Here we are in March, which in Maine means peak ugliness. The snow is melting. There is mud. There are dirty snowbanks.
This little beauty is not far from our home.
See what I mean? I wasn’t exaggerating even one little bit about peak ugliness in Maine in March.
Flowers are still only a dream. Instead, we have last season’s dried remnants clinging to branches.
But, but, and but. I am an American, and even in this time of the novel coronavirus—whose true name is now SARS-CoV-2—and the terrible lies and incompetence coming from those at the top who should know and do better, I wanted to find something good in this God-awful month.
And, lo and behold: I did find something. Two somethings, actually.
Just up the road from us is a magnificent tree that was horribly damaged during the Great Ice Storm of 1998. After the ice storm, the tree looked as though it had been maimed. (Unfortunately, I don’t have any pictures of the tree when it was in that sorry state.) Even though this tree is not on our land, we love it dearly and worried about it.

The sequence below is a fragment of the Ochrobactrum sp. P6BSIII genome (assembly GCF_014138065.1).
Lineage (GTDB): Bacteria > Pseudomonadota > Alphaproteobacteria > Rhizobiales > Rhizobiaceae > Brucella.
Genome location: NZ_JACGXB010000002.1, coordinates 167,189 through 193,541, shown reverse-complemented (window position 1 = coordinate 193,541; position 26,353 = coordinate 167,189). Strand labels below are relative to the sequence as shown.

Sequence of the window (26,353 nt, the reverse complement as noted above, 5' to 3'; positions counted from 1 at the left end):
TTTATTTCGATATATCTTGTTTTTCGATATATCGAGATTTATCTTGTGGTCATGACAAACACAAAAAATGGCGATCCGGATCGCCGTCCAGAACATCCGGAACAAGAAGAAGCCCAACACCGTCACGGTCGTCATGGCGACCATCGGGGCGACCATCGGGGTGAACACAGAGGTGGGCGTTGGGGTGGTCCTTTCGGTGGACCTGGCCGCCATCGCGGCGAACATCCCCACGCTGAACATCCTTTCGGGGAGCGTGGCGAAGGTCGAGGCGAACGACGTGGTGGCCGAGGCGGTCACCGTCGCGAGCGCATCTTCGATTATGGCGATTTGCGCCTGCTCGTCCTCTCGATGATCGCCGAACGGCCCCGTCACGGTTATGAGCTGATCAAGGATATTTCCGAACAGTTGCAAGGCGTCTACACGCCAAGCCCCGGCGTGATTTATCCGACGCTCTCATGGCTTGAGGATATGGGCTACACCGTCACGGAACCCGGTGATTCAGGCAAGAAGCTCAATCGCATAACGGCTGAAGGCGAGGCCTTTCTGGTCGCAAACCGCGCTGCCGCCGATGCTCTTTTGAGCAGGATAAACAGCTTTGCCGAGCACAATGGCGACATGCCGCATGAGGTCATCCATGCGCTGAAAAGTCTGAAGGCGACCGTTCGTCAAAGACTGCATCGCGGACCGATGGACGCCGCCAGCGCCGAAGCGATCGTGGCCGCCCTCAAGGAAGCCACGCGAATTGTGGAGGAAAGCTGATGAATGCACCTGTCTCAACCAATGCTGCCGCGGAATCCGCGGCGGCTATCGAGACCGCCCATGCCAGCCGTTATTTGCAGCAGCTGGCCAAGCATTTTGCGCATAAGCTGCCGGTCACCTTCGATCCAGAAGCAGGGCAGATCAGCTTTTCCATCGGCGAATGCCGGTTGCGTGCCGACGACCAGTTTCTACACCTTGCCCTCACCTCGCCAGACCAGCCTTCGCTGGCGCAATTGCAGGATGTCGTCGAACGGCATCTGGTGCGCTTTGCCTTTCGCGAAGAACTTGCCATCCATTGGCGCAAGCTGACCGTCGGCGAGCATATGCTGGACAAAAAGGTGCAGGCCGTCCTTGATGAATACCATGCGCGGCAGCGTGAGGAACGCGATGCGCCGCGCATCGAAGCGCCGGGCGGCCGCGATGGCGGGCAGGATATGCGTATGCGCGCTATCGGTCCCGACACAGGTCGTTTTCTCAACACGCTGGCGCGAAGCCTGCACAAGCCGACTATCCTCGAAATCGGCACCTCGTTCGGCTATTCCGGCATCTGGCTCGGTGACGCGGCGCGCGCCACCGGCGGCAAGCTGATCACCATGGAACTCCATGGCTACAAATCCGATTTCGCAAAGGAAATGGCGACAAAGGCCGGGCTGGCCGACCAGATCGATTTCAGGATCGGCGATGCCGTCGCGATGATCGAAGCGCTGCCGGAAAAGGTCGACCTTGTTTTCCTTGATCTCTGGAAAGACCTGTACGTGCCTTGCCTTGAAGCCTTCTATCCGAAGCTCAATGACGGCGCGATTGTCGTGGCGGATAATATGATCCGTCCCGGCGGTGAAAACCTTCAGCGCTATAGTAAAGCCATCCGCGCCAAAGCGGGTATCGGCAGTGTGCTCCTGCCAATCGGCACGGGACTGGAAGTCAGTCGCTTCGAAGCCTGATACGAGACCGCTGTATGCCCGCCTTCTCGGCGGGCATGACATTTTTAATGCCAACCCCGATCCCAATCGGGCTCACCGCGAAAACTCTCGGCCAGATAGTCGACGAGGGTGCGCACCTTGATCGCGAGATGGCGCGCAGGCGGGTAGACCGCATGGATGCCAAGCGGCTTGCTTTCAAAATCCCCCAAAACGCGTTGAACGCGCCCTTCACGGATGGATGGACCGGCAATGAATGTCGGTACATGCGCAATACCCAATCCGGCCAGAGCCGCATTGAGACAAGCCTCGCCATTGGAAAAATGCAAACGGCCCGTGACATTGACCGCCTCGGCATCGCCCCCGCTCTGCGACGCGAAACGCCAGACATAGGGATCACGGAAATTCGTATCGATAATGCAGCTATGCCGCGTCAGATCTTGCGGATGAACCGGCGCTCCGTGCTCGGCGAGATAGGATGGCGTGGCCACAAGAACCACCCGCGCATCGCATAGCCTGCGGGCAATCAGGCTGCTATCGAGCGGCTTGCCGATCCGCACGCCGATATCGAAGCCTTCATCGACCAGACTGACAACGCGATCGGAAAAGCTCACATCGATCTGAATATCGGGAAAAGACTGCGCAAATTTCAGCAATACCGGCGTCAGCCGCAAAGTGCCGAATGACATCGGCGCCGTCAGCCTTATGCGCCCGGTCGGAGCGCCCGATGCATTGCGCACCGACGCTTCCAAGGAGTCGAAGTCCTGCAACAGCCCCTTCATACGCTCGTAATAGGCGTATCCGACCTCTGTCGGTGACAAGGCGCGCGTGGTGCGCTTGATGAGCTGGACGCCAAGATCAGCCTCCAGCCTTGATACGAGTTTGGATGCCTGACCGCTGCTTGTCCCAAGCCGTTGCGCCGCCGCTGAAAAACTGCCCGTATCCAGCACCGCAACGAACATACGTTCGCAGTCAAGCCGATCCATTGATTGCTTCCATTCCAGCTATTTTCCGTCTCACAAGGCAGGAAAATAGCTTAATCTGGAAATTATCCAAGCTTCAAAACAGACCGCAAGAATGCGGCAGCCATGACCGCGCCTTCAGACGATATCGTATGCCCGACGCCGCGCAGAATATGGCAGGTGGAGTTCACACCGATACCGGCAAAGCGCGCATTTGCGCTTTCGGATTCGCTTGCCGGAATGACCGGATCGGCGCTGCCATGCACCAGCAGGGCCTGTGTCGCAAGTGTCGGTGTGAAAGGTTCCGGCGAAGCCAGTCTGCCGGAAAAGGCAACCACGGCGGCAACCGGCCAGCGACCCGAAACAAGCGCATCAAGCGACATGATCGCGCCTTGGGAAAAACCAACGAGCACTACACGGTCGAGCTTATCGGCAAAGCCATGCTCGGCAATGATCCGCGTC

But twenty-two years later, the tree is thriving, beautiful in any season, even March.
Not far from this magnificent tree there are other smaller trees providing sap to a neighbor who taps them every year.
While March brings peak ugliness, especially this year, it also brings the running of sap, which in turn is boiled down to one of nature’s sweetest gifts—maple syrup.
Can pancakes be far behind?